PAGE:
Monday, November 7, 2011


In the PUBLIC SAFETY arena there are pretty good statistics on the policing function, the FIRE SERVICE, EMT, and even PUBLIC HEALTH. But not so good on the EM field. Who should be considered a qualified Emergency Manager? I would argue that the certificates and degrees certainly help. Education is part of the three legged stool upon which an EM sits. The others of course being training and experience. But since the onset of the EM discipline in the 70's my guestimate is that fewer than 20,000 have cycled through FEMA as an organization either as PFT, DAE, or CORE or consultants. At the STATES and their local levels perhaps more and perhaps less. But on active duty so to speak and excluding retirees and other I would guestimate less than 10,000 full time EMs nationwide. This is a very very tiny proportion of the total PUBLIC SAFETY arena, and by the way IAEM in designing a new mission and logo did use the term PUBLIC SAFETY which I would have avoided doing. But perhaps they wished to encourage larger enrollment in their organization as opposed to some other categories.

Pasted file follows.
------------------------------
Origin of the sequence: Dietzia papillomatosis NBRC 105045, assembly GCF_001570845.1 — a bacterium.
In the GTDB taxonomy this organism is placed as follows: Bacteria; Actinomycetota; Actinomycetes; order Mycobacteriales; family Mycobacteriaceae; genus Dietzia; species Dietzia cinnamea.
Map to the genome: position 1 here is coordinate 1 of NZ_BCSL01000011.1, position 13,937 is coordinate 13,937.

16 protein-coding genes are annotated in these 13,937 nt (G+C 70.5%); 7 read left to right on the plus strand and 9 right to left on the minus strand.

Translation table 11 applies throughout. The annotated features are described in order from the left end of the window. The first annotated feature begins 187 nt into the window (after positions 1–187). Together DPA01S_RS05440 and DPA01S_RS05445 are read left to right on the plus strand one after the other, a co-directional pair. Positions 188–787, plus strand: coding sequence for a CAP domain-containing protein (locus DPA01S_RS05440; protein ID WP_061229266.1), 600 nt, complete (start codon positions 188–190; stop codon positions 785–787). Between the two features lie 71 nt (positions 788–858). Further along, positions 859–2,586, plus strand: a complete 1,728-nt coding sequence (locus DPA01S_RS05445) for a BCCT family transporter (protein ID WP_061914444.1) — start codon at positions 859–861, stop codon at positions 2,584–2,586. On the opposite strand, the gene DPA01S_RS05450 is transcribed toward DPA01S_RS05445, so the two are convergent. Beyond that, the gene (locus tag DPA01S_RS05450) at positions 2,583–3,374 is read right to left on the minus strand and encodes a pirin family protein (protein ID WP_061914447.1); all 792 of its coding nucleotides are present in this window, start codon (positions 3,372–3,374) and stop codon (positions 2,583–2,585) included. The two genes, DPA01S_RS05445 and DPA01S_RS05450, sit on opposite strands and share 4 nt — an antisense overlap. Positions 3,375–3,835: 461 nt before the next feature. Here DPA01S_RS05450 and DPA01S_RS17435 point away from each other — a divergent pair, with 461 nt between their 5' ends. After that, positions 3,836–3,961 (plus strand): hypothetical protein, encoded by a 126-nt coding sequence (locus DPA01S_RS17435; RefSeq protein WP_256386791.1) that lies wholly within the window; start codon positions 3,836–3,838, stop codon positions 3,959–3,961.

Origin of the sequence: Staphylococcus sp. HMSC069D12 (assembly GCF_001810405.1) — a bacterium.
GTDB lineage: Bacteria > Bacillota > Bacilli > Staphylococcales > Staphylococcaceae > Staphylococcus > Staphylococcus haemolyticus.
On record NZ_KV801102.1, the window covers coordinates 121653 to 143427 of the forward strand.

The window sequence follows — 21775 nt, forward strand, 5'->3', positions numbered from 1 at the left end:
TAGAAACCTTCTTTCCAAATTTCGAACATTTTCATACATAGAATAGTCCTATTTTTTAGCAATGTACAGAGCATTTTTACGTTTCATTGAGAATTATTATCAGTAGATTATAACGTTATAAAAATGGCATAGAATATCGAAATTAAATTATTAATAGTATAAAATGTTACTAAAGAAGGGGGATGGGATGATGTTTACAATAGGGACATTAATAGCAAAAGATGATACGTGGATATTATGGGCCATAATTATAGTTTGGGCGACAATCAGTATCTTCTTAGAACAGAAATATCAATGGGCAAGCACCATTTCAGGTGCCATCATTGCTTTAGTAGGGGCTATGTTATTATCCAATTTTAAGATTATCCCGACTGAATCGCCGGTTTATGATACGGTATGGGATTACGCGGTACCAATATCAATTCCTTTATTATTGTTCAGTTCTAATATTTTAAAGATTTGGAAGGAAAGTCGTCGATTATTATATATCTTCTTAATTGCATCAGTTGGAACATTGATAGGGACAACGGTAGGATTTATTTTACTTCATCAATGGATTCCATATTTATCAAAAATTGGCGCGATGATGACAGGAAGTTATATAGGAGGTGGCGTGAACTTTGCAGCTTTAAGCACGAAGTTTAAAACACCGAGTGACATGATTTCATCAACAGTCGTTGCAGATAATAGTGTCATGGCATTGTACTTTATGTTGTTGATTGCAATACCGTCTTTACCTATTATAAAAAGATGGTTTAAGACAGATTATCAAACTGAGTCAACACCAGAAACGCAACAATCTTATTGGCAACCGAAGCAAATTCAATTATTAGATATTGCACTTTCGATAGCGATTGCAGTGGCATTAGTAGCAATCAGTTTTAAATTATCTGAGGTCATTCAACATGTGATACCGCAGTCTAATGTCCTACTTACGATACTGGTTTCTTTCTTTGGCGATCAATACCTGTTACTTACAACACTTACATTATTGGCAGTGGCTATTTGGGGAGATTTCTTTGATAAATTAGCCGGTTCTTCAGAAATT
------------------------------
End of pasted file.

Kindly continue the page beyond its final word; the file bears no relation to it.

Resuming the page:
It would be interesting however to have FEMA collect the statistics each year on self-identified EM that are employed full time doing the EM mission. And did you know that a statutory definition for the first time ever appeared in PKEMRA 2006? I like the statutory definition even though I have long used a different one that can be found on my website at!

So come on academics, teachers and students let's get some more accurate studies of the EM discipline and identify how they were done and what the statistics show?